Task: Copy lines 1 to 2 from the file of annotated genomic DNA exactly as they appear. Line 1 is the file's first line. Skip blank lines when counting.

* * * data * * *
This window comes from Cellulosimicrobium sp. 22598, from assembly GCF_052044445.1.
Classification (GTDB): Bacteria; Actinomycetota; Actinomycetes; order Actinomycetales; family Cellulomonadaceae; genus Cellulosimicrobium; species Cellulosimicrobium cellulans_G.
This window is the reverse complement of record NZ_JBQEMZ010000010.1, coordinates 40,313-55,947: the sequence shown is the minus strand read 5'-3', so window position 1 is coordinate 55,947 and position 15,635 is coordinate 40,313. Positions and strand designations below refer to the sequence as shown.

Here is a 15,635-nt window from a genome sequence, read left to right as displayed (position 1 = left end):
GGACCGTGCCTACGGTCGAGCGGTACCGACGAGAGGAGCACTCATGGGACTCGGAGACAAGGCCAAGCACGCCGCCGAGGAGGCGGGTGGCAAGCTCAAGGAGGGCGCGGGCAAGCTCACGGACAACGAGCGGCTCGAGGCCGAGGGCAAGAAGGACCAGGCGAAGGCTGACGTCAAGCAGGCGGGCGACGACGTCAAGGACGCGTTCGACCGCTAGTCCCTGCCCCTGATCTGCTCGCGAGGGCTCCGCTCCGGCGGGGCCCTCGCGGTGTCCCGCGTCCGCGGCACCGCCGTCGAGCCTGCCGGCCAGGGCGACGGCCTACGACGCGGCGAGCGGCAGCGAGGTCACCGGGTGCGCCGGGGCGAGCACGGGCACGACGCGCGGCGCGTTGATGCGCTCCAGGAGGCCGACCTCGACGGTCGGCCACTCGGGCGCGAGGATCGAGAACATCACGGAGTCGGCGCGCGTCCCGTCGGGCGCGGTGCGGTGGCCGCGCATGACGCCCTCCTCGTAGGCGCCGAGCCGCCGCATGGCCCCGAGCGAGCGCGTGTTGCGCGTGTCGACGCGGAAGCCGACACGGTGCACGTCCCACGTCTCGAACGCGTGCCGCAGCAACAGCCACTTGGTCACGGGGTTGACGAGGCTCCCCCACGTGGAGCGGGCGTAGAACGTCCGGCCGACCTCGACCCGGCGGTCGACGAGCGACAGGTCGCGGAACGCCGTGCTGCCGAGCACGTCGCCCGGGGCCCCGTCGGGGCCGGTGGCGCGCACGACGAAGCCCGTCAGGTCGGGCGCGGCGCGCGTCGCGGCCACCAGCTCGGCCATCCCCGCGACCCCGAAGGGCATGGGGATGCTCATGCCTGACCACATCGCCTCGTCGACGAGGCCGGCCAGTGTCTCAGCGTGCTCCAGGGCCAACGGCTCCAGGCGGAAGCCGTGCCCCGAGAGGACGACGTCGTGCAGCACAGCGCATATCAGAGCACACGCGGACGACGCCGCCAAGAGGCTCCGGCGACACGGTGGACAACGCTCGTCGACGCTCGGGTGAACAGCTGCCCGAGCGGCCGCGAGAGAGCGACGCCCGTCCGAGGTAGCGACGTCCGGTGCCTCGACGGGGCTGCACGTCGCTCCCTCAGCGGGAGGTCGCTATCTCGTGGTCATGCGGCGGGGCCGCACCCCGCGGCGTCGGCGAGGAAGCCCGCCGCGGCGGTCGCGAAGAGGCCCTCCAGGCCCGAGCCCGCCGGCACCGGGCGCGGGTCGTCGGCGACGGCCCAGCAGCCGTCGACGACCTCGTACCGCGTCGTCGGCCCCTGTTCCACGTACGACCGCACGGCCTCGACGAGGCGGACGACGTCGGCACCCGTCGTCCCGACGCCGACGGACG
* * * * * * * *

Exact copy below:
This window comes from Cellulosimicrobium sp. 22598, from assembly GCF_052044445.1.
Classification (GTDB): Bacteria; Actinomycetota; Actinomycetes; order Actinomycetales; family Cellulomonadaceae; genus Cellulosimicrobium; species Cellulosimicrobium cellulans_G.